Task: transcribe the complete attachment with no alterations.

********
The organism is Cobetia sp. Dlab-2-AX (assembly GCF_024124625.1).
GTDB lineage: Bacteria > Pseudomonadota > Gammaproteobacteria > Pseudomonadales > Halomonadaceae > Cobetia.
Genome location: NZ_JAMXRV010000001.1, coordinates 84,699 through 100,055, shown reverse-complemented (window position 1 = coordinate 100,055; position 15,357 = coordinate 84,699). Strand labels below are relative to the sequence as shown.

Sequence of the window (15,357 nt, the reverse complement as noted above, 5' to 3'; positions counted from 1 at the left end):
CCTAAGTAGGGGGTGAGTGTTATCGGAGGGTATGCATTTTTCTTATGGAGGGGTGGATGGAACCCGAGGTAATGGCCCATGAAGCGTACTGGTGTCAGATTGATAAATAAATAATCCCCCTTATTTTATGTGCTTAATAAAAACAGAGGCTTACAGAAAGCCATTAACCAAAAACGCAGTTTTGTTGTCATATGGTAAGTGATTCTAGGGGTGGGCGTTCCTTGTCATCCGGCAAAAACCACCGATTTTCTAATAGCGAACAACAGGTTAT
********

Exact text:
The organism is Cobetia sp. Dlab-2-AX (assembly GCF_024124625.1).
GTDB lineage: Bacteria > Pseudomonadota > Gammaproteobacteria > Pseudomonadales > Halomonadaceae > Cobetia.
Genome location: NZ_JAMXRV010000001.1, coordinates 84,699 through 100,055, shown reverse-complemented (window position 1 = coordinate 100,055; position 15,357 = coordinate 84,699). Strand labels below are relative to the sequence as shown.

Sequence of the window (15,357 nt, the reverse complement as noted above, 5' to 3'; positions counted from 1 at the left end):
CCTAAGTAGGGGGTGAGTGTTATCGGAGGGTATGCATTTTTCTTATGGAGGGGTGGATGGAACCCGAGGTAATGGCCCATGAAGCGTACTGGTGTCAGATTGATAAATAAATAATCCCCCTTATTTTATGTGCTTAATAAAAACAGAGGCTTACAGAAAGCCATTAACCAAAAACGCAGTTTTGTTGTCATATGGTAAGTGATTCTAGGGGTGGGCGTTCCTTGTCATCCGGCAAAAACCACCGATTTTCTAATAGCGAACAACAGGTTAT